Beth's Book-Nook Blog

Reviews of What I've Been Reading….

The Fifth Petal by Brunonia Barry

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I really enjoyed The Lace Reader, so I was thrilled to see that Brunonia Barry had a new novel out: The Fifth Petal. This was a suspenseful story of old and current Salem.

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TWELVE DAYS OF CHRISTMAS by Debbie Macomber

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Nothing warms my heart like a Debbie Macomber title – especially at this time of year. This one came out well in advance of the holiday season and is a sweet story of romance and the holidays, family life and the power of kindness.

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OXBLOOD by Annalisa Grant

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Description via Net Galley —

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BAT DAD! A Parody by Blake Wilson

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I don’t know if you follow Bat Dad on You Tube but we find him hilarious!

Apparently, Blake Wilson spontaneously purchased a Batman mask one day at Target and was goofing around, talking like Batman — suddenly a star was born!

My kids find the Bat Dad videos hysterical, and I have to say, Blake’s patient wife (Jen!!) and really cute four kids make them fun.

This small book is a compilation of Bat Dad moments, set like a comic book, with a picture and word bubble per page. Many of them seemed familiar to me, so I am guessing they are taken from the Bat Dad videos.

While my middle-schoolers also enjoy Bat Dad, he’s really meant for parents — with humor that at times borders on “adult” and/or is really meant to speak to the average parent who is dealing with all that comes with raising kids and running a household.

Thank you, Blogging for Books and Three Rivers Press, for my review copy!

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Litfuse Blog Tour for SIMPLE PLEASURES: Stories of my Life as an Amish Mother

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Today I’m part of the Litfuse Publicity Blog Tour for Marianne Jantzi’s non-fiction book of “snapshots” of her life as an Amish mother.

I’ve always been fascinated with the Amish and how they live their lives. These stories are short glimpses into the daily life of their household, from pregnancy, to child care, to jobs, to household “dailiness”. It was a lovely read and very insightful. And that cover just brings a smile to my face whenever I see it!

I read that the publisher is one that focuses on having Amish individuals tell their stories so that the world can have a better understanding of Amish life and culture. Love this!

Here’s the description from Litfuse:

Young Amish homemaker Marianne Jantzi invites readers into her family’s life and Amish community. The mother of four young children, Jantzi writes about her daily routines and heartfelt faith with equal measures of wit and warmth. Sewing, cleaning, cooking, gardening, and helping to manage the family store take up most hours in her day, but Jantzi finds time to pen columns for the Connection, a magazine beloved by Amish and Mennonite readers. Never sugarcoating the frustrations of motherhood, Jantzi tells it like it is, broken washing machine and bickering children and all. But through her busy days, Jantzi finds strength in simple pleasures of family, fellowship with her Amish community, and quiet time with God.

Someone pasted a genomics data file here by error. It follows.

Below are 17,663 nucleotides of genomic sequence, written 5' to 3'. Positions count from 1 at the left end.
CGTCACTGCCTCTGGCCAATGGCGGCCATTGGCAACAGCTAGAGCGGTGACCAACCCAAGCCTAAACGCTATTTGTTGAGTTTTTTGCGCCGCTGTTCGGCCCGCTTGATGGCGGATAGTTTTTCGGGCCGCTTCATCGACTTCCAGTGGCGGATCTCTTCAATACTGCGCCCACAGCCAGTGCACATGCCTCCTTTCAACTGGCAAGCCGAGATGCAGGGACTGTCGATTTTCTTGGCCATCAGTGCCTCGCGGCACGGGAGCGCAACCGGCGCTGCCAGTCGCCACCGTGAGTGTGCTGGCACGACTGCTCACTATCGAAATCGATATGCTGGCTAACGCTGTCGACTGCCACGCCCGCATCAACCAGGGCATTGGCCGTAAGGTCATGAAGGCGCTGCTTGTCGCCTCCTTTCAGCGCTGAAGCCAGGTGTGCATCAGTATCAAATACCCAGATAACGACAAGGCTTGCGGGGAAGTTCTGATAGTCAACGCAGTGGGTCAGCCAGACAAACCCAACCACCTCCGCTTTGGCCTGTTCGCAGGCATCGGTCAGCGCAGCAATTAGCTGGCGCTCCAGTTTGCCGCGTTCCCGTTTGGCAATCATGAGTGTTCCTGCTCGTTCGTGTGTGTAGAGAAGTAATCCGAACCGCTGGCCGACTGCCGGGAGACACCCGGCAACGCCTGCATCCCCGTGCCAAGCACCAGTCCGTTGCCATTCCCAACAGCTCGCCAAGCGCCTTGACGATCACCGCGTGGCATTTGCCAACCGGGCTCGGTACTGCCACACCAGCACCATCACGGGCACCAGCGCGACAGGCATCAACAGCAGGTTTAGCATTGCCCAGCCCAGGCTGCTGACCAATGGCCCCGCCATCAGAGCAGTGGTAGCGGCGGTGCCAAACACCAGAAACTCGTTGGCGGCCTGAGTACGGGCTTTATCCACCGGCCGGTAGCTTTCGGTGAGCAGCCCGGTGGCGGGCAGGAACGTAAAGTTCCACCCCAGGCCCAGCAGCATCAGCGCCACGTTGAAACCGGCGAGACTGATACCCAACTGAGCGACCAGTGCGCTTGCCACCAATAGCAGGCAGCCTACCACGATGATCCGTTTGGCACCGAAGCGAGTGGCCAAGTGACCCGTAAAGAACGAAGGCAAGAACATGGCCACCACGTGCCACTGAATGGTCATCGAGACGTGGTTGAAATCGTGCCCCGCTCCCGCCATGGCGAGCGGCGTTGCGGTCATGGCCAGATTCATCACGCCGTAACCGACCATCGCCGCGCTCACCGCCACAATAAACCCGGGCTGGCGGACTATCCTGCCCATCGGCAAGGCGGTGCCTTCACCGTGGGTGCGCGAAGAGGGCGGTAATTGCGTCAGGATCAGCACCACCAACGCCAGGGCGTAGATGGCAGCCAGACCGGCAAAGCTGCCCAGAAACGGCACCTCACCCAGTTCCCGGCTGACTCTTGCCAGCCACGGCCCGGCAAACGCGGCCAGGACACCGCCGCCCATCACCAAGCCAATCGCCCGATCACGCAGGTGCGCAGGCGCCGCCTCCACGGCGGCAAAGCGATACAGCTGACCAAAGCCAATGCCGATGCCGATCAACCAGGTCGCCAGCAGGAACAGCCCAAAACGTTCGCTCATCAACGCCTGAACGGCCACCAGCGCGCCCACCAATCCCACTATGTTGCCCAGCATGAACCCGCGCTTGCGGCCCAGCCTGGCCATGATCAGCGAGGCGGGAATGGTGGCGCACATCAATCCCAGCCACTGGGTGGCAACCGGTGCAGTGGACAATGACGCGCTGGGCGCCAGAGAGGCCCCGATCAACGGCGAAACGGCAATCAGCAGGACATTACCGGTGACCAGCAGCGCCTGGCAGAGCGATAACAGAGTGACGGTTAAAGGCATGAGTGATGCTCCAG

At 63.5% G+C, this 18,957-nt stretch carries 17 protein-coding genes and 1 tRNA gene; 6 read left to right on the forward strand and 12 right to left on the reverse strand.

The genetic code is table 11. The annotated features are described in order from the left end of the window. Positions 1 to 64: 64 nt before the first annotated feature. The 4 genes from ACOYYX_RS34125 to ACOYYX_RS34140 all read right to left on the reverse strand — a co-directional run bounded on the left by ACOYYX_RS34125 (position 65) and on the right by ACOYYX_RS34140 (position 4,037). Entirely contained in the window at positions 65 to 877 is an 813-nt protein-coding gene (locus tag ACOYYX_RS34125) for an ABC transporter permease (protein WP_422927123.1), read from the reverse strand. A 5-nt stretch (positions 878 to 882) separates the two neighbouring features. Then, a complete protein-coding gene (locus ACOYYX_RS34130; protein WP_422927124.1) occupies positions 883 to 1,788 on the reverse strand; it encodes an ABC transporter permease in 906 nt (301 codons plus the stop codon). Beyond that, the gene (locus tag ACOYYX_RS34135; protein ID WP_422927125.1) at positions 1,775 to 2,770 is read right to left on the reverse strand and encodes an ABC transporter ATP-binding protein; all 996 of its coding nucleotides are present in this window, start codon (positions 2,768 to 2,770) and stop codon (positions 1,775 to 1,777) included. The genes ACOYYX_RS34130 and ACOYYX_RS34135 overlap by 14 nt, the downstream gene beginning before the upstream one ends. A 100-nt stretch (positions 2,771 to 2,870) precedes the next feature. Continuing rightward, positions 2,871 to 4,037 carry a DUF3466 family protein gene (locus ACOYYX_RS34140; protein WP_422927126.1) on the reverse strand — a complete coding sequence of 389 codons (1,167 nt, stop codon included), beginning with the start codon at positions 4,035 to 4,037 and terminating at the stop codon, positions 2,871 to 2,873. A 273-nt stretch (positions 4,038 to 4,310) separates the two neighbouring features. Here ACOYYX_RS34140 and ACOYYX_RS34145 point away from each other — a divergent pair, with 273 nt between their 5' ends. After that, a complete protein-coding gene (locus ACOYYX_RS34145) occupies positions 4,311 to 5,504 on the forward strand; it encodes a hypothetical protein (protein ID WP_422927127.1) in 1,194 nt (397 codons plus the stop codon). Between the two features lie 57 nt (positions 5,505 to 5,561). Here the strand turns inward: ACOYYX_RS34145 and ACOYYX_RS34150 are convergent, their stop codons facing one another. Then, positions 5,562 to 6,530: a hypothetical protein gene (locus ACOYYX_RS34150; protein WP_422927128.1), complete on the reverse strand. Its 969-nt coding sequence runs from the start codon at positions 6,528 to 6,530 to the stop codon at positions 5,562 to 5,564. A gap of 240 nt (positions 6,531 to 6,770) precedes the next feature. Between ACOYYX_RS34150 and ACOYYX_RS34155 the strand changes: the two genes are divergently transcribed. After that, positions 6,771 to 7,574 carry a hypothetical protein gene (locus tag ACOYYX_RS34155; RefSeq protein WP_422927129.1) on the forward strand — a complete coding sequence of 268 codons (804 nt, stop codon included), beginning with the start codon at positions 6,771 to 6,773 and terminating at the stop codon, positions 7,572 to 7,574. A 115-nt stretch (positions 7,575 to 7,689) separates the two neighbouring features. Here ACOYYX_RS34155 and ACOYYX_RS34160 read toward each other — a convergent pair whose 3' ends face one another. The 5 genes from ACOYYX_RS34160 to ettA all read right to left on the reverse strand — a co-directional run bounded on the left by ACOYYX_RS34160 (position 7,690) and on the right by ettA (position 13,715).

About Marianne:

Marianne Jantzi is an Amish writer and homemaker. Formerly a teacher in an Amish school, Jantzi now educates and inspires through her Northern Reflections column for the Connection. She and her husband have four young children and run a shoe store in the Milverton Amish community of Ontario.

Follow the tour and discover a new blog!

Tour Schedule:

4/14/2016
Mary | The Mary Book Reader
Karen | Karens Korner
Jalynn | A Simple Life, really?!

4/15/2016
Pam | Southern Gal Loves to Read
Amy | Forever Beloved

4/16/2016
Amanda | Inklings and Notions

4/17/2016
Terra | Heck Of A Bunch
Cristi | Cristi’s Reviews
Lisa | A Rup Life
Margaret | The World As I See It
Shawna | Not The Former Things

4/18/2016
Laura | Lighthouse Academy
Gloria | Amish Reader
Amanda | The Talbert Report

4/19/2016
Heidi | Heidi’s Wanderings
Susan | Susan Heim on Writing
Tammy | Bluerose’s Heart

4/20/2016
Melissa | Life, Love, and Dirty Diapers
Heather | Mom 2 Mom Connection
Athena | The Loose Screw
Kathleen | Reviews From The Heart
Megan | When life gets you down…read a book
Beth-Anne | Book Reviews

4/21/2016
Brenda | WV stitcher
Kristie | Moments
Pat | Living Life With The Love’s
Colletta | Colletta’s Kitchen Sink
Sarah | Running Through The Storms
Alyssa | 1 Six 1 Five

4/22/2016
Crystal | Eccentric Eclectic Woman
JC | J.C.s BookShelf
Donna | Donna’s BookShelf
Alison | NOVA Frugal Family
Carol | Buttercup Counts Her Blessings

4/23/2016
Julie | More Of Him
Annie | Just Commonly

4/24/2016
Kemi | Homemaking Organized
LeAnne | Rockin’ My Mom Jeans

4/25/2016
Joyce | Joyce Maree
Carrie | Reading Is My SuperPower

4/26/2016
Dominique | Mama and the Bears
Beth | Beth’s Book-Nook Blog
Patty | Tammycookblogsbooks
Vicky | Walking in Grace
Alaina | The Untrained Housewife
Wendy | Life at Rossmont
Maureen | Maureen’s Musings

4/27/2016